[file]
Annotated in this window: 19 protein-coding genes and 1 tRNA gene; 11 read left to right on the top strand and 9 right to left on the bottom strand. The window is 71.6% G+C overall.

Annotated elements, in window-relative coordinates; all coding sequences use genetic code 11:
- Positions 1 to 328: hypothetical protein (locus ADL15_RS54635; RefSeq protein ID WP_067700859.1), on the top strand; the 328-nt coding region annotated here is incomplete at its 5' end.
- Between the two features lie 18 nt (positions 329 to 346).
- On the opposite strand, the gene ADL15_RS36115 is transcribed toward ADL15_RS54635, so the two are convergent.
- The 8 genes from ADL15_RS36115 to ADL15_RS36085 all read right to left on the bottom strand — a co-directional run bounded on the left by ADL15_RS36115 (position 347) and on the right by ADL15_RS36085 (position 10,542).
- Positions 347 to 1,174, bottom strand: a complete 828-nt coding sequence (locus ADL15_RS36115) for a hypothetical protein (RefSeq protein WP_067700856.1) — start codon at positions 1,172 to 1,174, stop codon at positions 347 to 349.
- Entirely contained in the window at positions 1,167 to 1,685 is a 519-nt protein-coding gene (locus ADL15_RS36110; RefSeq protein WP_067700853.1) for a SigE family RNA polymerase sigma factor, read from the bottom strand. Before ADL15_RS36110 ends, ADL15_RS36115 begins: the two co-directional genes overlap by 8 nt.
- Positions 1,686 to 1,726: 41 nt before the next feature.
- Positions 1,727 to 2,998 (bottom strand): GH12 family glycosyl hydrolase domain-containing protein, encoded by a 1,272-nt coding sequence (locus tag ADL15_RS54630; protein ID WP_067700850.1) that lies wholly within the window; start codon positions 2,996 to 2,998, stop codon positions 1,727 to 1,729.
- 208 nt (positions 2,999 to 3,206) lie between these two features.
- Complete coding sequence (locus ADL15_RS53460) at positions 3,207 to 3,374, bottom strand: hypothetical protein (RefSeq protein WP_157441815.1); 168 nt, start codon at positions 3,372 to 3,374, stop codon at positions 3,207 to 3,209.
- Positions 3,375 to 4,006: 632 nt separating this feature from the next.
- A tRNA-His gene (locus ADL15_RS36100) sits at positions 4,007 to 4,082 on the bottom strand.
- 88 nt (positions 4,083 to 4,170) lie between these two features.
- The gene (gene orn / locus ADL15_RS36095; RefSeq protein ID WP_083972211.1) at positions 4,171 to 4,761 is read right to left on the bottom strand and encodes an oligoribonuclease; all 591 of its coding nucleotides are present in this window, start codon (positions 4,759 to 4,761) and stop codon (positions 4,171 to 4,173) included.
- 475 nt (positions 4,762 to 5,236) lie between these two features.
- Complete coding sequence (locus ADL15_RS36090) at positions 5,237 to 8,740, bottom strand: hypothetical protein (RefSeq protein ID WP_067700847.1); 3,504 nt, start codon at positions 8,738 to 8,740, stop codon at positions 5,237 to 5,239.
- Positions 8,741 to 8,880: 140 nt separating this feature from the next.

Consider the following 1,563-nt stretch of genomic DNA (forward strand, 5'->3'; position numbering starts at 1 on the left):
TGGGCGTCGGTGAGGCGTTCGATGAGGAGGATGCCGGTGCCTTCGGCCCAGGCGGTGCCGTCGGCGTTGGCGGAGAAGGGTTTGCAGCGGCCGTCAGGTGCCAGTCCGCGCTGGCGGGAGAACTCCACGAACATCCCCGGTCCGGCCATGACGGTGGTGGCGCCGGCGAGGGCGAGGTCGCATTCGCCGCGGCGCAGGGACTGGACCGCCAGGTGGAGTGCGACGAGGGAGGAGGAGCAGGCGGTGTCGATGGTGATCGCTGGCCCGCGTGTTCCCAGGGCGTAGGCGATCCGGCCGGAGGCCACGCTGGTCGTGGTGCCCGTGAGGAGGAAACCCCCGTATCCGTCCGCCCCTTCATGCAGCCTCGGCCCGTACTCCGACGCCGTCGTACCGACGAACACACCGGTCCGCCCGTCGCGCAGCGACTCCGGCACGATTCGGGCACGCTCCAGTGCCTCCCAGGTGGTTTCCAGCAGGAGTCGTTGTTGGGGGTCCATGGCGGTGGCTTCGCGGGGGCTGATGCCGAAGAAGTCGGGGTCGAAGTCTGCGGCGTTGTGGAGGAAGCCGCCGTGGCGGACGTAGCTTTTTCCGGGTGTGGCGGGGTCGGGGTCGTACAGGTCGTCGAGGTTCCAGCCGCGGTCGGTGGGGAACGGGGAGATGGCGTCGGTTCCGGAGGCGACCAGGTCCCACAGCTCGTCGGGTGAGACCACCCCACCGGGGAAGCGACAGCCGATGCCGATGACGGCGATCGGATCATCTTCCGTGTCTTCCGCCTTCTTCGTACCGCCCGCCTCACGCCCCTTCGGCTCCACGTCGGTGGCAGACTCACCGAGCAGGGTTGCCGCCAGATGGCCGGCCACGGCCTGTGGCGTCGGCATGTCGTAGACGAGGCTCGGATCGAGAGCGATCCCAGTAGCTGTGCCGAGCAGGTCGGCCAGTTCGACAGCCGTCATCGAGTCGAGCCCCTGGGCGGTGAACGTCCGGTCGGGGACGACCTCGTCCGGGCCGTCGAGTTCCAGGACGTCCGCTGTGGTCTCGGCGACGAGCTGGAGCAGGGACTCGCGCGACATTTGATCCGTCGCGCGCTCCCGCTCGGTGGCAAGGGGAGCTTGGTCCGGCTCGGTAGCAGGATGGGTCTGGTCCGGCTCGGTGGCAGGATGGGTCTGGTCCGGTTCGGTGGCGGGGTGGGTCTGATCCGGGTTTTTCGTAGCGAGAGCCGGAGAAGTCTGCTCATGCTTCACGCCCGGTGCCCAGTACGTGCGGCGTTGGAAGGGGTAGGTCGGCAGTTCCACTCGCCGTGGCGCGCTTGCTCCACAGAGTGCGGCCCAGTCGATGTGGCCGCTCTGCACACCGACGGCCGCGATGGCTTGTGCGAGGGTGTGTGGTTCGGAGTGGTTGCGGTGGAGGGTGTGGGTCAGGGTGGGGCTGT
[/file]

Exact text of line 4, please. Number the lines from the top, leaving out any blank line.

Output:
- Between the two features lie 18 nt (positions 329 to 346).